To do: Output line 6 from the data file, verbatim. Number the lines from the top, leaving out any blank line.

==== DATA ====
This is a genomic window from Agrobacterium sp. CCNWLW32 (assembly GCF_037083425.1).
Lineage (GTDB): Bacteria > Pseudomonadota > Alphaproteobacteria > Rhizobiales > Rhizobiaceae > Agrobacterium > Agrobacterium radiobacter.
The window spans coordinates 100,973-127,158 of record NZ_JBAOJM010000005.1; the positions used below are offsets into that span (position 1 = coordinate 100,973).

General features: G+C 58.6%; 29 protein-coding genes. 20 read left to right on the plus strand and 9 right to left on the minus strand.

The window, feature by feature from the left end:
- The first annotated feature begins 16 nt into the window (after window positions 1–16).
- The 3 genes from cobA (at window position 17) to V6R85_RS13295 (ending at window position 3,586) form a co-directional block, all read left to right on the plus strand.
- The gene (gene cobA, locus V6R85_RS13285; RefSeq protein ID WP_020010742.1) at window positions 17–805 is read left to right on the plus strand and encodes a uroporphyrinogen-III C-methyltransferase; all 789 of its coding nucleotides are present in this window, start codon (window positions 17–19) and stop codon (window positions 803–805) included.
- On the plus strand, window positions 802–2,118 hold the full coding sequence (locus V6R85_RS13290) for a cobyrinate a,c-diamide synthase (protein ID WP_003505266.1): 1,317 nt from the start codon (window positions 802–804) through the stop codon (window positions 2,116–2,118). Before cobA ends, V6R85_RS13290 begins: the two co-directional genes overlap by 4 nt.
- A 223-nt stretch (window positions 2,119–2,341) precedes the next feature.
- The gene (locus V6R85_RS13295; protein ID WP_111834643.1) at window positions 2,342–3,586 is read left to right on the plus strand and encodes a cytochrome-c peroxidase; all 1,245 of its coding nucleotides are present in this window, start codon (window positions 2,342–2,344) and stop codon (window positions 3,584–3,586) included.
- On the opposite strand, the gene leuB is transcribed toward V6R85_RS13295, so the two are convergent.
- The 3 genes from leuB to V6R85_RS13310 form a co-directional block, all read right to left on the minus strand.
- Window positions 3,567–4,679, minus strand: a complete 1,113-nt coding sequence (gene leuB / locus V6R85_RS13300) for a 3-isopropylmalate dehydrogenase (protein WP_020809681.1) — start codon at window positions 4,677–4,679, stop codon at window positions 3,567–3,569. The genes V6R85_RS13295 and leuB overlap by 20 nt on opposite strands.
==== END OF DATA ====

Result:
- The first annotated feature begins 16 nt into the window (after window positions 1–16).